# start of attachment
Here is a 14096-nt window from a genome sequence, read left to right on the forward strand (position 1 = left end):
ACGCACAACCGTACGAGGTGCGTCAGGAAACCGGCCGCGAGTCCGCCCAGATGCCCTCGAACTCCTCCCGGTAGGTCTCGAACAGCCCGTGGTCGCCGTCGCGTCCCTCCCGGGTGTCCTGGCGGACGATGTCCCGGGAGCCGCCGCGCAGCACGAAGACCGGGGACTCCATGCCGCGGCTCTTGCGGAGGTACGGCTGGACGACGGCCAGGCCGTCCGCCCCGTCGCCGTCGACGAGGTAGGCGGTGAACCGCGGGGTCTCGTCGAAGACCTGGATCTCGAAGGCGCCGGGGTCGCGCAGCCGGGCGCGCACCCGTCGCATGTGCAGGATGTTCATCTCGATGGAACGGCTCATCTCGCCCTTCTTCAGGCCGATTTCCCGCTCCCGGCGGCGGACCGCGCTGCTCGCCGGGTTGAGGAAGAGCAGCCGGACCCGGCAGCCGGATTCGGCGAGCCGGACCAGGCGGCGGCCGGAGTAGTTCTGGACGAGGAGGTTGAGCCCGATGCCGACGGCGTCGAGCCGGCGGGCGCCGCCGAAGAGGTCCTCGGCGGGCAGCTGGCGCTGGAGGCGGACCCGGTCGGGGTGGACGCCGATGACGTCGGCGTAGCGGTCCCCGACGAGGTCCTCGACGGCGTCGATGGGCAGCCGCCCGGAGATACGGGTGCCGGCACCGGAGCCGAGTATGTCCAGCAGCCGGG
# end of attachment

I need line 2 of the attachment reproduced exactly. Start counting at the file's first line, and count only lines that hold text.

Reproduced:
ACGCACAACCGTACGAGGTGCGTCAGGAAACCGGCCGCGAGTCCGCCCAGATGCCCTCGAACTCCTCCCGGTAGGTCTCGAACAGCCCGTGGTCGCCGTCGCGTCCCTCCCGGGTGTCCTGGCGGACGATGTCCCGGGAGCCGCCGCGCAGCACGAAGACCGGGGACTCCATGCCGCGGCTCTTGCGGAGGTACGGCTGGACGACGGCCAGGCCGTCCGCCCCGTCGCCGTCGACGAGGTAGGCGGTGAACCGCGGGGTCTCGTCGAAGACCTGGATCTCGAAGGCGCCGGGGTCGCGCAGCCGGGCGCGCACCCGTCGCATGTGCAGGATGTTCATCTCGATGGAACGGCTCATCTCGCCCTTCTTCAGGCCGATTTCCCGCTCCCGGCGGCGGACCGCGCTGCTCGCCGGGTTGAGGAAGAGCAGCCGGACCCGGCAGCCGGATTCGGCGAGCCGGACCAGGCGGCGGCCGGAGTAGTTCTGGACGAGGAGGTTGAGCCCGATGCCGACGGCGTCGAGCCGGCGGGCGCCGCCGAAGAGGTCCTCGGCGGGCAGCTGGCGCTGGAGGCGGACCCGGTCGGGGTGGACGCCGATGACGTCGGCGTAGCGGTCCCCGACGAGGTCCTCGACGGCGTCGATGGGCAGCCGCCCGGAGATACGGGTGCCGGCACCGGAGCCGAGTATGTCCAGCAGCCGGG